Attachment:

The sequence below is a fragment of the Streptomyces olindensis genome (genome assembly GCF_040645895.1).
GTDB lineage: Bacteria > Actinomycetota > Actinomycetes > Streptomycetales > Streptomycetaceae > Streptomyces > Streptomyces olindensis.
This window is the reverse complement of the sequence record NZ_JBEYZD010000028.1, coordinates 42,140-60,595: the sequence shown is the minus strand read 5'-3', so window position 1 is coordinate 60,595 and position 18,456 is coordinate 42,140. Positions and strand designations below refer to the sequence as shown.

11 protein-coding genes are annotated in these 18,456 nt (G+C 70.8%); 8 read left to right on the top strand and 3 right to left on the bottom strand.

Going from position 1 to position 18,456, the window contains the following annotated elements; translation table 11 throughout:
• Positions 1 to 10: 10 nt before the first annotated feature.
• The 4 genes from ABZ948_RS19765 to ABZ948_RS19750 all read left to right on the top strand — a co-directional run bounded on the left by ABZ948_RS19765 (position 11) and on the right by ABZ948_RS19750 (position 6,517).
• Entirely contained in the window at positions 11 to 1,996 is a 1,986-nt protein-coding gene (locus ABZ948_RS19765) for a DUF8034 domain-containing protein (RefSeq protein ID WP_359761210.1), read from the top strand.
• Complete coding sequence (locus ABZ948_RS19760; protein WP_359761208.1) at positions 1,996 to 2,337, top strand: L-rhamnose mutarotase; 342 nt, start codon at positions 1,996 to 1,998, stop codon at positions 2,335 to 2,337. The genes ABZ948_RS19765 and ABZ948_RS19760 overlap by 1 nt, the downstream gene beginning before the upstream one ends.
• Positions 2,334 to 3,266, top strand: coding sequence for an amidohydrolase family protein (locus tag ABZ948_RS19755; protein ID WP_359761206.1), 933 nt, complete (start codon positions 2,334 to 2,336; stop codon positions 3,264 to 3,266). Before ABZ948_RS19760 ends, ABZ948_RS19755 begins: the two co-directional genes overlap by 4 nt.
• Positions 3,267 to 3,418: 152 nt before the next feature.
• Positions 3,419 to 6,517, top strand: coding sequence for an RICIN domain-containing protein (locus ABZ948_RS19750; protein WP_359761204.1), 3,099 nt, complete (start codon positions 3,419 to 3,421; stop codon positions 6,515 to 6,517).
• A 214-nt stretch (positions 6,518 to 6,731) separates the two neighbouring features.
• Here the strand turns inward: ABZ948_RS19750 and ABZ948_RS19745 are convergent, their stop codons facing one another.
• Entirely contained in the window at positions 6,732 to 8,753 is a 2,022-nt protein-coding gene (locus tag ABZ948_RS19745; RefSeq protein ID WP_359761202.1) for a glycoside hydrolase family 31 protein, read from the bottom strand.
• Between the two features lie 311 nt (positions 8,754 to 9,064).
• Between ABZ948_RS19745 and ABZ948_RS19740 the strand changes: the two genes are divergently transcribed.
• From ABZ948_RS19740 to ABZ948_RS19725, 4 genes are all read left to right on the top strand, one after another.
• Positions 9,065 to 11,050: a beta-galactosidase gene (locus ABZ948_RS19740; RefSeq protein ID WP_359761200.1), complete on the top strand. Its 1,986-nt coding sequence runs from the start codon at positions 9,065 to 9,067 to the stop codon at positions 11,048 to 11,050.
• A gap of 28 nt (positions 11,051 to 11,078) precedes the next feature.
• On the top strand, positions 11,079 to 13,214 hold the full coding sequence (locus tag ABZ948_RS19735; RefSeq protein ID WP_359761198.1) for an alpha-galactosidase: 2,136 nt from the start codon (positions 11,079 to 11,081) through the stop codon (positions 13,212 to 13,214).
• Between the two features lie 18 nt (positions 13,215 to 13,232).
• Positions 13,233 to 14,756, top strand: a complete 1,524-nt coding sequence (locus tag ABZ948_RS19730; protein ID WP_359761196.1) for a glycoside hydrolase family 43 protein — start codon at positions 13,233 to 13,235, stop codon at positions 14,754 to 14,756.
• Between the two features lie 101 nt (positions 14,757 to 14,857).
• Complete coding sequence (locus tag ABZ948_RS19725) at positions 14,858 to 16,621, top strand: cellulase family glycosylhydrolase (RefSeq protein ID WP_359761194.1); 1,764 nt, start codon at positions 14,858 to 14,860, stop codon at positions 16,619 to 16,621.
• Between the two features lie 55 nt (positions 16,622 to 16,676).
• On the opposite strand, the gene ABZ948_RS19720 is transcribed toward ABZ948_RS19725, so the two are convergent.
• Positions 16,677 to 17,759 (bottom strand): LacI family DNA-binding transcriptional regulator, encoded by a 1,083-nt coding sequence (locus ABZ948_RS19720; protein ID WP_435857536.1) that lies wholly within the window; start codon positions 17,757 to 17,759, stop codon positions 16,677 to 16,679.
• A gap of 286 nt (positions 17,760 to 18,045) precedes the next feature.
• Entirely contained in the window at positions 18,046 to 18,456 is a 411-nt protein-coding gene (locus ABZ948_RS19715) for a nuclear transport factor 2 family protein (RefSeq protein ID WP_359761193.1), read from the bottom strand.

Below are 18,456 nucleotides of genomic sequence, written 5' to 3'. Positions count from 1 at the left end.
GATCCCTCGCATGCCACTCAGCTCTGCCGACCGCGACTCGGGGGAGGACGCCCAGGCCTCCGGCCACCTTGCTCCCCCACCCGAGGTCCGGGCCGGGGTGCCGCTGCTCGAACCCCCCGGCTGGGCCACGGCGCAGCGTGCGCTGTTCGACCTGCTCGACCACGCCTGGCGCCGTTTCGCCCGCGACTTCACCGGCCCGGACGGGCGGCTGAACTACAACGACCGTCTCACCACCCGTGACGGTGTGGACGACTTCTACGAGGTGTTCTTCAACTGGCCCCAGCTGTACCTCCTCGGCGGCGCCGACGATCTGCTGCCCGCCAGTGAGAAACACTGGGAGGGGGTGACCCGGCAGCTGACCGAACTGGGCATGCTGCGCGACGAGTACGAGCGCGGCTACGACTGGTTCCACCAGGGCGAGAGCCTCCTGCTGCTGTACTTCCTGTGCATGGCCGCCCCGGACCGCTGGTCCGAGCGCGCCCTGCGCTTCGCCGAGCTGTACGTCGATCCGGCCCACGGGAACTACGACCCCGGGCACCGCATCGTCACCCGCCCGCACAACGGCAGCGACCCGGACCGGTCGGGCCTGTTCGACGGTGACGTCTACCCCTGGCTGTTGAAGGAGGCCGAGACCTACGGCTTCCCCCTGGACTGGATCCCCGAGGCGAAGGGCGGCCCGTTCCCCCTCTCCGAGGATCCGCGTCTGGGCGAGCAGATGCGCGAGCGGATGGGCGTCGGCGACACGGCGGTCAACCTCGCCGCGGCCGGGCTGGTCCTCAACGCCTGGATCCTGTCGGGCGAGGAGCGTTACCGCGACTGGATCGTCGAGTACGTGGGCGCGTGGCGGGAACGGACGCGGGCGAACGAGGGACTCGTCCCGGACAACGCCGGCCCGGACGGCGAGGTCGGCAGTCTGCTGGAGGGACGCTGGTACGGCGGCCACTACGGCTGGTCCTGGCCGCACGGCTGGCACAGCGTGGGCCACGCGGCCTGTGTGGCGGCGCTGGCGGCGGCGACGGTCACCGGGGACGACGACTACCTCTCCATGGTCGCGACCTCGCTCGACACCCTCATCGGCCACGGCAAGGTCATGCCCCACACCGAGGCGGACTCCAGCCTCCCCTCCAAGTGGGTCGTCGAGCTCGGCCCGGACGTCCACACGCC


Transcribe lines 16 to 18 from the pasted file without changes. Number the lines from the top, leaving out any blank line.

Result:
• Between the two features lie 311 nt (positions 8,754 to 9,064).
• Between ABZ948_RS19745 and ABZ948_RS19740 the strand changes: the two genes are divergently transcribed.
• From ABZ948_RS19740 to ABZ948_RS19725, 4 genes are all read left to right on the top strand, one after another.